You may have heard that food waste has a big impact on our environment.
But how does the odd overripe banana or stale loaf of bread being binned harm our planet?
When looking at why food waste harms the environment, it’s important to look at the whole lifecycle of our food: from farm, to fork, to the bin. Each stage in the journey of our food draws resources from our planet and produces greenhouse gas emissions, therefore contributing to climate change.
If we can make sure only the food we are going to eat reaches our homes, and no good food ends up in the bin, we could save the emissions created producing that food from ever needing to be created in the first place.
Ensuring you use up all of the food you buy and let none of it go to waste is a key way to reduce your carbon footprint and help tackle climate change.
The food waste from our brown compost bins is collected at kerbside and brought to a processing plant called an anaerobic digester. First any plastics or bags are removed as they cannot be processed by the digester, and liquid is added to create a soup-like mixture. The liquid is a waste-product from the dairy industry, so nothing is wasted here! The mixture is then pasteurised to remove any nasties, then pumped into the digester tanks where bugs breakdown the food and produce methane and CO2.
The gases are captured and used to generate energy which is then put back into the National Grid – enough to power 10,000 homes! Another product of this process is a bio-fertiliser which is used by local farmers. Every tonne of food waste recycled by the anaerobic digester saves up to 1 tonne of CO2 entering the atmosphere. So don’t put your food leftovers in the general waste – use your compost bin!
Food waste costs the average family around £60 per month
Two thirds of food waste could be avoided if we eat it in time and cook the right amount. By changing the way we shop, cook, and plan our meals we can all stop wasting food, money, and resources.
Top tips to reduce food waste
If you fancy trying something different with your food waste, why not give these interesting ideas a go!
Check out the European Food Information Council (EUFIC) website for lots of fantastic resources on reducing food waste at home and eating sustainably.
Did you know we waste 4.4 million whole potatoes every day in UK homes? That’s mostly because we don’t know how to store them properly and because we cook, prepare, or serve too much. Check out these tips to make your delicious potatoes last longer!
Make the most of your freezer by exploring the wide range of foods that you can freeze. By freezing food, you’re pressing the ‘pause’ button; it will not lose any nutrients or deteriorate in any way. There is power in frozen food – it’s a great way to preserve vegetables and fruit that pack a nutritional punch.
The best thing we can do with our food is enjoy it but some food waste like banana peels, egg shells and coffee grounds are inevitable. We can support the food waste system by using our food bin and not putting any food waste in general waste.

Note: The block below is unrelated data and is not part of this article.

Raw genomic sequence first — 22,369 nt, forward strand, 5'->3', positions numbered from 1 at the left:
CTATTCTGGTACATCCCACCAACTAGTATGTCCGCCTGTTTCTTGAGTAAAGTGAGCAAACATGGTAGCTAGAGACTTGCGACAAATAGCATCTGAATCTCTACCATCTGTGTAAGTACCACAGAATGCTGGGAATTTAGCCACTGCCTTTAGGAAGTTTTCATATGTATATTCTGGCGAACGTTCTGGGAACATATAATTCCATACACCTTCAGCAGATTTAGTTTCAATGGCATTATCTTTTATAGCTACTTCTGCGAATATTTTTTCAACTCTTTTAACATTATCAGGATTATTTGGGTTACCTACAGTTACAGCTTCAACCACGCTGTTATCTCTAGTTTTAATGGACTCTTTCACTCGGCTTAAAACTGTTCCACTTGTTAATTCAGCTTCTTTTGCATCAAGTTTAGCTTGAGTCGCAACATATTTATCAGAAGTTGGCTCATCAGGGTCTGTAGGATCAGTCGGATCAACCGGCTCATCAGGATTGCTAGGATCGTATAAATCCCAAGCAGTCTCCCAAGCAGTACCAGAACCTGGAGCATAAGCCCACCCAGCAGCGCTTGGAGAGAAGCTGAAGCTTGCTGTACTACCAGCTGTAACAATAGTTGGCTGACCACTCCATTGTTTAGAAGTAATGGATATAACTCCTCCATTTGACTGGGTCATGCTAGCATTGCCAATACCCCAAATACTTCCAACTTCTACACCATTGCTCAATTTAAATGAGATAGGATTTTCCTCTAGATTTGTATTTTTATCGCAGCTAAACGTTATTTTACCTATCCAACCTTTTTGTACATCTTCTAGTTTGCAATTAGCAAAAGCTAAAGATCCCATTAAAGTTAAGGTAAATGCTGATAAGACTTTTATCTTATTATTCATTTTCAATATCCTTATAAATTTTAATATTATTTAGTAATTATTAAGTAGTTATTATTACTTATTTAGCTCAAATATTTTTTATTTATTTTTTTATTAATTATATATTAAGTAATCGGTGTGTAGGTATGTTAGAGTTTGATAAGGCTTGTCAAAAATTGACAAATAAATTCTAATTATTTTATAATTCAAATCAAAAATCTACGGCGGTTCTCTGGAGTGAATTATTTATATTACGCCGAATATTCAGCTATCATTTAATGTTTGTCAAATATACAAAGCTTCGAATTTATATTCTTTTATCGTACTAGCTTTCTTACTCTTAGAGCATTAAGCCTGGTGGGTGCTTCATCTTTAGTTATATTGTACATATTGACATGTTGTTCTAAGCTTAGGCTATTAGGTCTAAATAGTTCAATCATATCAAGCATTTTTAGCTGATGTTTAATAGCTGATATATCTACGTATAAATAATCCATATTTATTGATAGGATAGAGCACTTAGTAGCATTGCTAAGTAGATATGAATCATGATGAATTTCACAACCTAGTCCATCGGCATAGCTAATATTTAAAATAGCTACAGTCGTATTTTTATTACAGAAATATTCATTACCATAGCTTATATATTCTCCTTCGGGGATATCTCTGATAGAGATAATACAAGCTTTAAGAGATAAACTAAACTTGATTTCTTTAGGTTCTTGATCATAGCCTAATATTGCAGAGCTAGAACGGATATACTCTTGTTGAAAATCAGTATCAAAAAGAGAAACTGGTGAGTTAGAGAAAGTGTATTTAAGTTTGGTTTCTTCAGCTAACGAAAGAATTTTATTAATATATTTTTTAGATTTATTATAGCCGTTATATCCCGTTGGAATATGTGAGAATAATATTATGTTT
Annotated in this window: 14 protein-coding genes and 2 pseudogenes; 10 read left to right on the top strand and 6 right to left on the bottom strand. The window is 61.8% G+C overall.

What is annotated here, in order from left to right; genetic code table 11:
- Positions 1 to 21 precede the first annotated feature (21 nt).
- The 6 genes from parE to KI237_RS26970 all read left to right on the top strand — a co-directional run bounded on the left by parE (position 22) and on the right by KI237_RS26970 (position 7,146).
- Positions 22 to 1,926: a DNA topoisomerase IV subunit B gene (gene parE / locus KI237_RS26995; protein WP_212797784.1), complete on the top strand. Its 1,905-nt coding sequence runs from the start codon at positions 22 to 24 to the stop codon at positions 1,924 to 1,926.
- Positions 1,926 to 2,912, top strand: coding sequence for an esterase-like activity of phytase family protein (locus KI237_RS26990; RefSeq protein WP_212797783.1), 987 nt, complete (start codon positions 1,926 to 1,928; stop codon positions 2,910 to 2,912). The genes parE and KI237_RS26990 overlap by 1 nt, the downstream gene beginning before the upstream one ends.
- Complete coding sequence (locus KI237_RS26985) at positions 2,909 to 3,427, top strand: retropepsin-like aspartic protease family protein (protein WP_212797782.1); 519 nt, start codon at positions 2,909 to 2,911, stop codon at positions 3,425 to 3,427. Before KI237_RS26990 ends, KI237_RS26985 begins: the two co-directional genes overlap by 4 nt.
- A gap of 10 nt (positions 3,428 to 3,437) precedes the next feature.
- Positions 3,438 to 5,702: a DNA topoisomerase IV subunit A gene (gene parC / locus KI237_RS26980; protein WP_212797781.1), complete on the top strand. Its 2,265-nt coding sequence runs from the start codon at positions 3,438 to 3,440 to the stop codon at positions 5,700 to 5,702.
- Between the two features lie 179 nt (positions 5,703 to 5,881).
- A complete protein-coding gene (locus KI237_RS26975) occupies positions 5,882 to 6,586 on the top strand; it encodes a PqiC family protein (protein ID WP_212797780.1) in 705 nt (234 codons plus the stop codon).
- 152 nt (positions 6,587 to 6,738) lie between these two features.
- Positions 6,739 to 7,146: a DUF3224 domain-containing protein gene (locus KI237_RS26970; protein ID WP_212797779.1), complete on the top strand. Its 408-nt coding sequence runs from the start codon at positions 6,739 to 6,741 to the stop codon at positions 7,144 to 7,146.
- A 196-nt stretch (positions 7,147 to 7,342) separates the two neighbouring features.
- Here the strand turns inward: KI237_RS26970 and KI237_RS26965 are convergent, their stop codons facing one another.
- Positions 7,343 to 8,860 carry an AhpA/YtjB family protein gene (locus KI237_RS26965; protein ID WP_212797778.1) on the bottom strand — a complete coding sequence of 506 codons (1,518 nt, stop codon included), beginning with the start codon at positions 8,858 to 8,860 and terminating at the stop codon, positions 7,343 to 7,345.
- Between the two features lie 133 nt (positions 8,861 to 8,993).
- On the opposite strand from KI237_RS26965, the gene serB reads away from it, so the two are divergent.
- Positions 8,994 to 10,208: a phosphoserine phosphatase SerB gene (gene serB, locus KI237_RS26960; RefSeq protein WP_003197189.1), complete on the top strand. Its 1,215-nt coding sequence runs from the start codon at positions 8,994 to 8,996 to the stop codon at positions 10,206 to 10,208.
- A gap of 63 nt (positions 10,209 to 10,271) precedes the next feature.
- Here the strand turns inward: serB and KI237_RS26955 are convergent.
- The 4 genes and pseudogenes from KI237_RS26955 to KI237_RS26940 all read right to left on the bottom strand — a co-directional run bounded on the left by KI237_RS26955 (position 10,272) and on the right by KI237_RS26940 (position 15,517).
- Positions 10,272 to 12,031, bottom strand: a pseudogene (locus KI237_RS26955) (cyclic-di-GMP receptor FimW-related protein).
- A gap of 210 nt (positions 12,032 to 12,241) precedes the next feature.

All cooked and uncooked foods can go in your food bin along with eggshells, tea bags and coffee grounds. Don’t put any plastic bags in your food bin and only use liners with the ‘compostable’ logo or newspaper.
If you dispose of your food waste using a home-compost bin or an old-fashioned compost heap, please continue and accept our thanks for your efforts! Home-composting is the best way to deal with your food waste – even better than using your food waste bin.
Dorset Council is currently offering a special home composting offer to get your own compost bin.
Leftovers often get pushed to the back of the fridge, because we don’t feel like eating them, or simply forget about them. If you do have leftovers, take them for lunch the next day! It will save you time in the morning not having to make a sandwich before you rush out the door, and it will save you money as well. It’s important to refrigerate your leftovers to keep them safe, or if you aren’t going to eat them the following day, then freeze them.
There’s often a lot of leftovers at Christmas time. So we’ve created three delicious recipe cards to help use up your leftovers this Christmas!
Love Food Hate Waste have a search tool on their website where you can type in any food, and it will tell you how best to store it in your home and give you lots of recipe to use it!
Food waste harms the environment – it wastes the energy, fuel and water that went into producing it and, if not recycled or treated correctly, can produce methane, a damaging greenhouse gas. Recycling your food waste helps fight climate change and makes savings for essential public services.
If we all put the right stuff in the right bin, we could save up to £1 million per year for essential public services.
The food waste system in Dorset is contributing to the Dorset Council Climate and Ecological Emergency by converting food waste to green energy instead of sending it to landfill.